Brett Favre denies receiving $1.1 million and not showing up for events in Mississippi

Longtime Green Bay Packers quarterback and Hall of Famer Brett Favre allegedly received $1.1 million from the state of Mississippi for speaking appearances he didn’t make, part of a larger multimillion-dollar welfare fraud scheme in the state.

On Friday, though, Favre denied those allegations completely in an appearance on ESPN Radio Wisconsin. He claims he was paid for ads, commercials and public service announcements instead.

“I did ads that ran for three years, was paid for it, no different than any other time that I’ve done endorsements for other people, and I went about my way,” Favre said on ESPN Radio Wisconsin, via USA Today. “For (the auditor) to say I took $1.1 million and didn’t show up for speaking engagements is absolutely, 100 percent not true.’’

A state audit of funds intended to help at-need Mississippi residents alleges that more than $94 million of federal money was improperly spent in the scheme. Favre’s company, Favre Enterprises, was allegedly paid $500,000 in 2017 and $600,000 in 2018 for appearances which were to include promotions, autographs and speaking engagements.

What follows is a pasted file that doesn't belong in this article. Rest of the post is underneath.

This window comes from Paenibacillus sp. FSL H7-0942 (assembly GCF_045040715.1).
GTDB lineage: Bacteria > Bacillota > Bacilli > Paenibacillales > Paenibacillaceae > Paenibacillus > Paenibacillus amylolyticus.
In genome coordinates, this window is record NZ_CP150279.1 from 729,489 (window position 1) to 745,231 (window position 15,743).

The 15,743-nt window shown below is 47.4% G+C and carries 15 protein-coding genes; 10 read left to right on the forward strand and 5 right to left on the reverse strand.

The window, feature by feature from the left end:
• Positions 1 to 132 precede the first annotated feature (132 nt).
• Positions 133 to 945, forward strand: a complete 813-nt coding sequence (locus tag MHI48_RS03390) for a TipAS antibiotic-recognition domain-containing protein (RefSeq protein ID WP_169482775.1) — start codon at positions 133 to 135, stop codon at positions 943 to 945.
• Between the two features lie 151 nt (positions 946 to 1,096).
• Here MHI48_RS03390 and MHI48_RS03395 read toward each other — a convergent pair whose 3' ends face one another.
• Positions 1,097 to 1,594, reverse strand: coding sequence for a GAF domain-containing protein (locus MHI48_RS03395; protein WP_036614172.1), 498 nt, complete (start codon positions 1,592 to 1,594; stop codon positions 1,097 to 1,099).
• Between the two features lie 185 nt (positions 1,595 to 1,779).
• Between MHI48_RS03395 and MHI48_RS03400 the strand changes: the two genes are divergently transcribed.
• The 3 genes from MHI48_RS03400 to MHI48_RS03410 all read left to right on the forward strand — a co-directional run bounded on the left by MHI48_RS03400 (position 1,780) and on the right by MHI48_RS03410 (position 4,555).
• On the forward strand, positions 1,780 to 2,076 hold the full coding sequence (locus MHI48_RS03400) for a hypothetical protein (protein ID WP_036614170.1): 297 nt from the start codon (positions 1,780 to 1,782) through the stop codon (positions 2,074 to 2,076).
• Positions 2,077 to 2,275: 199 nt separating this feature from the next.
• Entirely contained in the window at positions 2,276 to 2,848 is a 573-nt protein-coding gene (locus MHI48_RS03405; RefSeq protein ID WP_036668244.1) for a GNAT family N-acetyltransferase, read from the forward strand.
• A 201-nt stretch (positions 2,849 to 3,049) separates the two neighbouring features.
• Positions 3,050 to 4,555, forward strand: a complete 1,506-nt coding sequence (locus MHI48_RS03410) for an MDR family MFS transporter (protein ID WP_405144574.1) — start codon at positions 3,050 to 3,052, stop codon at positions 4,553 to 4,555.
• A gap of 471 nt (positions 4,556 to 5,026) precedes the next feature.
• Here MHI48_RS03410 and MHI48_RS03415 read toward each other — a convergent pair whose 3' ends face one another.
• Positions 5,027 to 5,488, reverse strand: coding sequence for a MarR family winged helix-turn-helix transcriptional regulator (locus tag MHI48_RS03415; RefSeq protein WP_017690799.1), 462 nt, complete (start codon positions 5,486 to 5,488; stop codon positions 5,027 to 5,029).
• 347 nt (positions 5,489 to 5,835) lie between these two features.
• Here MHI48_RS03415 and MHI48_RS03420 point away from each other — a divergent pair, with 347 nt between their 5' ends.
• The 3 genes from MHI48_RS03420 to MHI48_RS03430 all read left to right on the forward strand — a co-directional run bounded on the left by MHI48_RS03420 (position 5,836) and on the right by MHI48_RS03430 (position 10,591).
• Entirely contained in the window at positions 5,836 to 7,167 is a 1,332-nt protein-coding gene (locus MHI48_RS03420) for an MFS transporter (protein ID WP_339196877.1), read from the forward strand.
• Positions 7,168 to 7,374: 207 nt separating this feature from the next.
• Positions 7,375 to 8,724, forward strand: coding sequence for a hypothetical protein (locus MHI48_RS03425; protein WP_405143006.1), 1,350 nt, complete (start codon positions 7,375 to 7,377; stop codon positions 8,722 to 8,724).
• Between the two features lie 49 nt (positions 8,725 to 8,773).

Auditors, per the report, “were able to determine that the individual contracted did not speak nor was he present for those events.”

Favre denied the allegations on Wednesday in a series of Tweets, too, saying that he “never received monies for obligations I didn’t meet.” He is also repaying the $1.1 million to the state.

Favre — who played in the league from 1991-2010, and was inducted into the Hall of Fame in 2016 — stood by that denial on Friday, too. The allegations that he didn’t show up to events, he said, are “ridiculous.”

“I, in no way, did anything wrong … or [took] any money. I have never no-showed anyone in regards to speaking engagements, or commercials or anything of that nature," Favre said on ESPN Radio Wisconsin, via USA Today.

Brett Favre is repaying $1.1 million after an audit of funds alleged that Mississippi officials improperly spent $94 million in federal money. (Hannah Foslien/Getty Images)

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